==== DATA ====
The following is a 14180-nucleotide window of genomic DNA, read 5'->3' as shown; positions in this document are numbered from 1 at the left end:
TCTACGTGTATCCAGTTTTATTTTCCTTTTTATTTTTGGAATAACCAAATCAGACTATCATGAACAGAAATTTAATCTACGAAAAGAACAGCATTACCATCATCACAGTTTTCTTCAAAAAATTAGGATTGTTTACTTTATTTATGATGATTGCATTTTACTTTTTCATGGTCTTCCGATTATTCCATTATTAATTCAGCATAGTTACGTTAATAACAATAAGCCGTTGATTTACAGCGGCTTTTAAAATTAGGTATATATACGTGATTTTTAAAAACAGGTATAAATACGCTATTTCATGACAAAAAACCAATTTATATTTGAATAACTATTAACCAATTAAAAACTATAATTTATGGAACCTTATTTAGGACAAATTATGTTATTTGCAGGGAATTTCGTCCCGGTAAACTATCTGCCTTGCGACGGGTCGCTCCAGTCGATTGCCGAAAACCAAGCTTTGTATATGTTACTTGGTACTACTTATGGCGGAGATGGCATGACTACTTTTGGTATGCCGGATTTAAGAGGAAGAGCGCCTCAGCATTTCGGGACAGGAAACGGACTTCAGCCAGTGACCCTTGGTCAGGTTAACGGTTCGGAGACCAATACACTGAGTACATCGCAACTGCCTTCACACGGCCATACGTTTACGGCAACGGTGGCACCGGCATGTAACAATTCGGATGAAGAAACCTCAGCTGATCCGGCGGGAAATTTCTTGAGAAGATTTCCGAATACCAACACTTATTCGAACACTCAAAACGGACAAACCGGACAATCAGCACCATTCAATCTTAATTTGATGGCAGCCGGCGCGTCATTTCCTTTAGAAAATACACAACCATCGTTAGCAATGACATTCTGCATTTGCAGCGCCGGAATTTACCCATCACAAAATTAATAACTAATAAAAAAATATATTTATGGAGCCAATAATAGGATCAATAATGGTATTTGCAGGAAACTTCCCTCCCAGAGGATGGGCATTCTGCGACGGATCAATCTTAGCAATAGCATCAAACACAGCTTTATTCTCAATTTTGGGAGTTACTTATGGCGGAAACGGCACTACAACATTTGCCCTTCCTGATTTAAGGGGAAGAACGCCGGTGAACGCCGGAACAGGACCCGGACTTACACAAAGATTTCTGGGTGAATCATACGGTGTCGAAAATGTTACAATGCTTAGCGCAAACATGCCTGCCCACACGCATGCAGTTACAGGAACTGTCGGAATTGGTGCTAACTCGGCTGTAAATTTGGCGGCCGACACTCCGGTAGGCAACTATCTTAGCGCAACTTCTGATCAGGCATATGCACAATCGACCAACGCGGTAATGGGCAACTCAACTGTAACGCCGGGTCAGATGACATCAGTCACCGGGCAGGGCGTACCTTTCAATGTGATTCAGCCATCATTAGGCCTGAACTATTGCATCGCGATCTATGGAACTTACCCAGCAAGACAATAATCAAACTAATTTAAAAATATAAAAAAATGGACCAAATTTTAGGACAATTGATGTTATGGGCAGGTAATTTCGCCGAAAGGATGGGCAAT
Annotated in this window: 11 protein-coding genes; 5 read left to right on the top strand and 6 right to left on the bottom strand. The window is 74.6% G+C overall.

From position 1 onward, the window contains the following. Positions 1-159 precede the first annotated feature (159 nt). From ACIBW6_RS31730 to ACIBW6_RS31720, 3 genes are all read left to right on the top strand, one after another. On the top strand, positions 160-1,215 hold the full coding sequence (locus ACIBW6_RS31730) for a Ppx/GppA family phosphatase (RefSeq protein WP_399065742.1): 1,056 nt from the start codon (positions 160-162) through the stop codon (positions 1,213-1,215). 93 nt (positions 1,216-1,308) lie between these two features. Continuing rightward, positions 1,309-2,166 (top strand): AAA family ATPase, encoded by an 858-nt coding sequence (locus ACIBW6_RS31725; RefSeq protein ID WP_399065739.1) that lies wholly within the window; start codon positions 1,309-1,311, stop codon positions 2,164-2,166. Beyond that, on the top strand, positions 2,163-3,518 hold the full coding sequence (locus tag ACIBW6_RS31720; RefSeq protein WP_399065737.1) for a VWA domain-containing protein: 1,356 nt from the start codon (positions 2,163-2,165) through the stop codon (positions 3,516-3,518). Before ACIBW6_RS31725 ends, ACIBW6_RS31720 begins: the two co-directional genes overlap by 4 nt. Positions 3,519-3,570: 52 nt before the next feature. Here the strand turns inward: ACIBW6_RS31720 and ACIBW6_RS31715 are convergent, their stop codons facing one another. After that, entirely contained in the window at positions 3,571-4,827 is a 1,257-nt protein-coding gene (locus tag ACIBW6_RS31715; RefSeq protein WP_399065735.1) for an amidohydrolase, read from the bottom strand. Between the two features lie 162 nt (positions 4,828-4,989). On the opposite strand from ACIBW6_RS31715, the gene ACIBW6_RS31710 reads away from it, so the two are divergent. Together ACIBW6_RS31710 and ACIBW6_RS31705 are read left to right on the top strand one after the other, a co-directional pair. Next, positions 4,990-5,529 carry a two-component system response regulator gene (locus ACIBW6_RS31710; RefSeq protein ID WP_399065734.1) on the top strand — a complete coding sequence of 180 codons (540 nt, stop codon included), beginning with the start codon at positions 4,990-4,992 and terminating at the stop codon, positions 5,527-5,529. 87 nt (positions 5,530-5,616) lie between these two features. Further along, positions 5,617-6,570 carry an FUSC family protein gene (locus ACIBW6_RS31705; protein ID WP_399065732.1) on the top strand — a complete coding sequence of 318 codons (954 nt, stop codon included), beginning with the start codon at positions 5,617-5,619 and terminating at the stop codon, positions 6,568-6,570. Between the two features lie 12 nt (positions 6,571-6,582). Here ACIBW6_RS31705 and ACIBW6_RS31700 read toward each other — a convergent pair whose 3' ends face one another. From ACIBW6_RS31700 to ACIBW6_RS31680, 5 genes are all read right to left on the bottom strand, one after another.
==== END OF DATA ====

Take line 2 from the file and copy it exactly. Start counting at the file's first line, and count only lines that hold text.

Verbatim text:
TCTACGTGTATCCAGTTTTATTTTCCTTTTTATTTTTGGAATAACCAAATCAGACTATCATGAACAGAAATTTAATCTACGAAAAGAACAGCATTACCATCATCACAGTTTTCTTCAAAAAATTAGGATTGTTTACTTTATTTATGATGATTGCATTTTACTTTTTCATGGTCTTCCGATTATTCCATTATTAATTCAGCATAGTTACGTTAATAACAATAAGCCGTTGATTTACAGCGGCTTTTAAAATTAGGTATATATACGTGATTTTTAAAAACAGGTATAAATACGCTATTTCATGACAAAAAACCAATTTATATTTGAATAACTATTAACCAATTAAAAACTATAATTTATGGAACCTTATTTAGGACAAATTATGTTATTTGCAGGGAATTTCGTCCCGGTAAACTATCTGCCTTGCGACGGGTCGCTCCAGTCGATTGCCGAAAACCAAGCTTTGTATATGTTACTTGGTACTACTTATGGCGGAGATGGCATGACTACTTTTGGTATGCCGGATTTAAGAGGAAGAGCGCCTCAGCATTTCGGGACAGGAAACGGACTTCAGCCAGTGACCCTTGGTCAGGTTAACGGTTCGGAGACCAATACACTGAGTACATCGCAACTGCCTTCACACGGCCATACGTTTACGGCAACGGTGGCACCGGCATGTAACAATTCGGATGAAGAAACCTCAGCTGATCCGGCGGGAAATTTCTTGAGAAGATTTCCGAATACCAACACTTATTCGAACACTCAAAACGGACAAACCGGACAATCAGCACCATTCAATCTTAATTTGATGGCAGCCGGCGCGTCATTTCCTTTAGAAAATACACAACCATCGTTAGCAATGACATTCTGCATTTGCAGCGCCGGAATTTACCCATCACAAAATTAATAACTAATAAAAAAATATATTTATGGAGCCAATAATAGGATCAATAATGGTATTTGCAGGAAACTTCCCTCCCAGAGGATGGGCATTCTGCGACGGATCAATCTTAGCAATAGCATCAAACACAGCTTTATTCTCAATTTTGGGAGTTACTTATGGCGGAAACGGCACTACAACATTTGCCCTTCCTGATTTAAGGGGAAGAACGCCGGTGAACGCCGGAACAGGACCCGGACTTACACAAAGATTTCTGGGTGAATCATACGGTGTCGAAAATGTTACAATGCTTAGCGCAAACATGCCTGCCCACACGCATGCAGTTACAGGAACTGTCGGAATTGGTGCTAACTCGGCTGTAAATTTGGCGGCCGACACTCCGGTAGGCAACTATCTTAGCGCAACTTCTGATCAGGCATATGCACAATCGACCAACGCGGTAATGGGCAACTCAACTGTAACGCCGGGTCAGATGACATCAGTCACCGGGCAGGGCGTACCTTTCAATGTGATTCAGCCATCATTAGGCCTGAACTATTGCATCGCGATCTATGGAACTTACCCAGCAAGACAATAATCAAACTAATTTAAAAATATAAAAAAATGGACCAAATTTTAGGACAATTGATGTTATGGGCAGGTAATTTCGCCGAAAGGATGGGCAAT